Overall, it was a rewarding opportunity to just walk the reserve, to pay attention to the land and what was in it, and it was nice to know that there's at least one less introduced pest to worry about.

About Tom

I'm from Canberra in Ngunnawal country where I work as a part-time electrician while doing a PhD at the ANU School of Art and Design. I started volunteering last year at Scottsdale Reserve.

For my PhD I make jewellery and small sculpture in wood using generative and degenerative processes to make works that both speak to the natural world and the human built environment. I'm researching our changing relationship to wonder, which began as a sensory engagement with nature and the beginning of philosophy but has now come to represent childish ignorance or at best inspiration to scientific-driven curiosity. This transition from wonder to curiosity has seen people, cultures and knowledge disconnect from nature and place humans above and separate from the natural world. I investigate this relationship through my practice and a series of jewellery and objects.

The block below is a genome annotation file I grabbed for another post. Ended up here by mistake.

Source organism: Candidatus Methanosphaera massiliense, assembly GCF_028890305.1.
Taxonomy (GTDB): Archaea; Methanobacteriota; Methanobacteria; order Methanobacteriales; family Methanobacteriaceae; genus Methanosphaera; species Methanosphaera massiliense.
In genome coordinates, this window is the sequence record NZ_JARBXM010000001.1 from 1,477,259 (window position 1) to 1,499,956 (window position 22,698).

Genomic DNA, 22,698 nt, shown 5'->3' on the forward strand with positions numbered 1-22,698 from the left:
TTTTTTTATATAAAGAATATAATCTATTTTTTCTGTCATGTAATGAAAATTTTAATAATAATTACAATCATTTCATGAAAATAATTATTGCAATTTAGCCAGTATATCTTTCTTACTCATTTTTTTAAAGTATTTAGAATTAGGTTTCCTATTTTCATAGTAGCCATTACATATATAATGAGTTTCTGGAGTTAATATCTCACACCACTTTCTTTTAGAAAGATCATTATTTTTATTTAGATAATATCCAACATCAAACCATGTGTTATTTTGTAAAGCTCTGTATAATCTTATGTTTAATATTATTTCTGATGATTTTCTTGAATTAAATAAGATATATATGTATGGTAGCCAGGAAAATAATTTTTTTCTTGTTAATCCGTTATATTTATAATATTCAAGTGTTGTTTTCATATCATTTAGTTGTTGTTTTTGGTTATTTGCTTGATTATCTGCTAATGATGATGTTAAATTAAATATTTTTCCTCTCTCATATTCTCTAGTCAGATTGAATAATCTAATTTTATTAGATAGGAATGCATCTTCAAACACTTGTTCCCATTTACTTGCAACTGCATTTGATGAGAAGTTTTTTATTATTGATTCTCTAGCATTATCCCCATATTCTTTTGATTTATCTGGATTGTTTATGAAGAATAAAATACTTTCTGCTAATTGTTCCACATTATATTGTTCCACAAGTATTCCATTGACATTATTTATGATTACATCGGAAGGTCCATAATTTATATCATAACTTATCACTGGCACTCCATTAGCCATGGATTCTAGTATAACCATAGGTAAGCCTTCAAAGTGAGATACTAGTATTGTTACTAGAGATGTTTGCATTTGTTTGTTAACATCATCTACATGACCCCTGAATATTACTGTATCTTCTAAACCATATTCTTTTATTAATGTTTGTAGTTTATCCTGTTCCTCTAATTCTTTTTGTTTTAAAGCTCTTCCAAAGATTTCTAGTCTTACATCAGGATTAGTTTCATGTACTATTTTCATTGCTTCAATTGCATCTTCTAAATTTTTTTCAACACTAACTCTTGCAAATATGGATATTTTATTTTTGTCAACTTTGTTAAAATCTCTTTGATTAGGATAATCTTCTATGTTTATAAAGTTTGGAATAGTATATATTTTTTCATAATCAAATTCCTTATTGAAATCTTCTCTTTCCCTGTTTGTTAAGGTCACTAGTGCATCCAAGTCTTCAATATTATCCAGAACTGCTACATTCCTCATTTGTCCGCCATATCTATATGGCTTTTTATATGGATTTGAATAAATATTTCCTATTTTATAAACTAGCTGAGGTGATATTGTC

About Georgia

I'm currently living in Sydney in Wallumattagal country. I have just completed my Bachelor of Science and Law in February and am currently taking time to work out what I'd like to do next. Although I've been volunteering with Bush Heritage within the Climate Adaptation Team for almost a year, this was my first (of hopefully many) time on any reserves.

Our tent in the grasslands. Photo Tom O'Hara.<br/> Our tent in the grasslands. Photo Tom O'Hara.
Starry night. Image by Tom O'Hara.<br/> Starry night. Image by Tom O'Hara.
An ant. Photo by Tom O'Hara.<br/> An ant. Photo by Tom O'Hara.
Snake. Photo by Tom O'Hara.<br/> Snake. Photo by Tom O'Hara.
Insect. Photo by Tom O'Hara.<br/> Insect. Photo by Tom O'Hara.
Image by Tom O'Hara<br/> Image by Tom O'Hara
A wombat in its burrow. Photo by Tom O'Hara.<br/> A wombat in its burrow. Photo by Tom O'Hara.
Image by Tom O'Hara<br/> Image by Tom O'Hara
Image by Tom O'Hara<br/> Image by Tom O'Hara
Image by Tom O'Hara<br/> Image by Tom O'Hara
Image by Tom O'Hara<br/> Image by Tom O'Hara
Image by Tom O'Hara<br/> Image by Tom O'Hara